On Tuesday, several nations issued a statement pledging to enhance their efforts "at coordinated responses to ransomware, including where possible information sharing, economic measures, and support for effective implementation" of anti-money laundering and anti-terrorism-financing processes. The G-7 statement on ransomware (PDF) notes that, with gangs predominantly requiring payment in virtual currencies, it's imperative that cryptocurrency exchanges "hold and exchange information about the originators and beneficiaries of virtual asset transfers."
Giving investigators a better ability to "follow the money" could help law enforcement disrupt more ransomware gangs, including their payment conduits (see: Criminals Still Going Crazy for Cryptocurrency).
In the bigger picture, however, it's treating a symptom, not the cause. And the problem of what to do about ransomware remains thorny.
During a presentation earlier this month, Ciaran Martin, who until Aug. 31 served as CEO of the U.K.'s National Cyber Security Center - the public-facing arm of the GCHQ intelligence agency - was asked this question (by a secondary school student with an interest in cybersecurity, no less): Is ransomware the biggest threat we face today, and will that change anytime soon?
"Yes, and no," Martin replied. "Certainly," he said, ransomware "is the biggest obvious problem" at the moment. "And do I see that changing? No, because it's too lucrative and too easy."
'Lively Debate' Over Bans
What can be done? Martin, who was speaking at a virtual event organized by the Scottish Business Resilience Center, which helps coordinate better cybersecurity and resiliency practices across the public and private sectors, says there are two ideas he's particularly keen to explore: "One is trying to get insurance to work properly" and ensuring that victims aren't simply paying out all the time. "And the other is about the law," he said.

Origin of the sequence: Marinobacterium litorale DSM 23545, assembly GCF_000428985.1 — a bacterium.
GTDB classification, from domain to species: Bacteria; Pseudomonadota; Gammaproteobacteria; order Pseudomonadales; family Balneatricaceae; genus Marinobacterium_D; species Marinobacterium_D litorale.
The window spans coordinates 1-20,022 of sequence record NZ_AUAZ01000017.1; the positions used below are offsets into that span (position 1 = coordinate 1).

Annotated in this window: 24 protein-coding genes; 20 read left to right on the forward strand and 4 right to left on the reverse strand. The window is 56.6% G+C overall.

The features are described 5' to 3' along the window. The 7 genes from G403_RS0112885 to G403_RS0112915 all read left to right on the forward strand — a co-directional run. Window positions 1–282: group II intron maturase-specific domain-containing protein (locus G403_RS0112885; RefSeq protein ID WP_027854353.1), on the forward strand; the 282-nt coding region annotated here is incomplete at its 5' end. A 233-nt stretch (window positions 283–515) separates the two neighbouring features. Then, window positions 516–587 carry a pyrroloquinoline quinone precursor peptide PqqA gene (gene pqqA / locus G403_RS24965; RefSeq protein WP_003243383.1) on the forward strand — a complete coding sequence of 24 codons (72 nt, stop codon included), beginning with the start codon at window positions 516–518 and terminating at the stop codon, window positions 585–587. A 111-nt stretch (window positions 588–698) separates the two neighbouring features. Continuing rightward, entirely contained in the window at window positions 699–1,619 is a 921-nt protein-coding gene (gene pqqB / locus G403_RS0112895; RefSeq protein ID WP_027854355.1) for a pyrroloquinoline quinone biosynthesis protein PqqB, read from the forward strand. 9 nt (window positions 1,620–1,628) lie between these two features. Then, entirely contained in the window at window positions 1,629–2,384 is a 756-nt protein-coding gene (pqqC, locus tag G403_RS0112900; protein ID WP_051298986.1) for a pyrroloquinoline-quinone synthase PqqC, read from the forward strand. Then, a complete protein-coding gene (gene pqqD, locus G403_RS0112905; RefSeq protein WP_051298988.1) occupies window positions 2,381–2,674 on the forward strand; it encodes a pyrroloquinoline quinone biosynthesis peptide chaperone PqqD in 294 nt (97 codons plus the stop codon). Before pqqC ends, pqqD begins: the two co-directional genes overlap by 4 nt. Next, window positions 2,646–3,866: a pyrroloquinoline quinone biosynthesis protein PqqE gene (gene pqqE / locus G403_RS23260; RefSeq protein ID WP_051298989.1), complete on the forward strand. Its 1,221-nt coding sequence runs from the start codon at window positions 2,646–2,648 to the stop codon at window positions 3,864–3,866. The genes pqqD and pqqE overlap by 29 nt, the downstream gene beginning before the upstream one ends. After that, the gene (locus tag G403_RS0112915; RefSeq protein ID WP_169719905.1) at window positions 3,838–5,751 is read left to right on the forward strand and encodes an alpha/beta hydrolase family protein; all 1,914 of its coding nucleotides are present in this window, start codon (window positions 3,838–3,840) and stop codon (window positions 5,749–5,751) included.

Recently, there's been a "lively debate" about whether the law should be changed to try to better counter ransomware schemes, he said. "I'm not completely convinced that banning ransom payments is the right thing to do, but ... [under] U.K. law, if it's a prescribed terrorist organization campaign you can't pay, but if it's what we used to call in Northern Ireland the 'ordinary decent criminal,' it's fine. That doesn't really make sense."
Likewise, the recent U.S. Treasury warning emphasizes that, if you pay a ransom to a sanctioned individual or organization, then you could face financial or criminal penalties.
"I struggle to work out why it's OK to pay some ransoms but not others. In the U.K.'s case, it's the result of the law being designed to prevent the payment of ransoms to terrorist groups and kidnappings from in the noughties [the decade from 2000 to 2009] ... when there were some horrible incidents in places like Mali and Syria and Iraq and that sort of thing," Martin says.
But government sanctions aren't going to stop ransomware. If need be, desperate organizations might attempt to use attorney-client privilege and intermediaries - aka cut-outs or mercenaries - to pay ransoms in exchange for the promise of a decryption tool, especially if the alternative is to go out of business.
Cybersecurity Community: Call to Arms
In fact, Martin - who's now professor of practice in the management of public organizations at Oxford University's Blavatnik School of Government - says it's not clear that governments will be key to solving the ransomware problem. Rather, better solutions will hopefully come via the cybersecurity community.
"Certainly one of the frustrations of my last year in government was that there was an awful lot of attention on stuff like 5G and so on, and rightly so," he said. "But [fighting] ransomware needs a sustained effort, and that should be a big focus of the cybersecurity community as well, and it doesn't necessarily have to be - or indeed should be - government-led."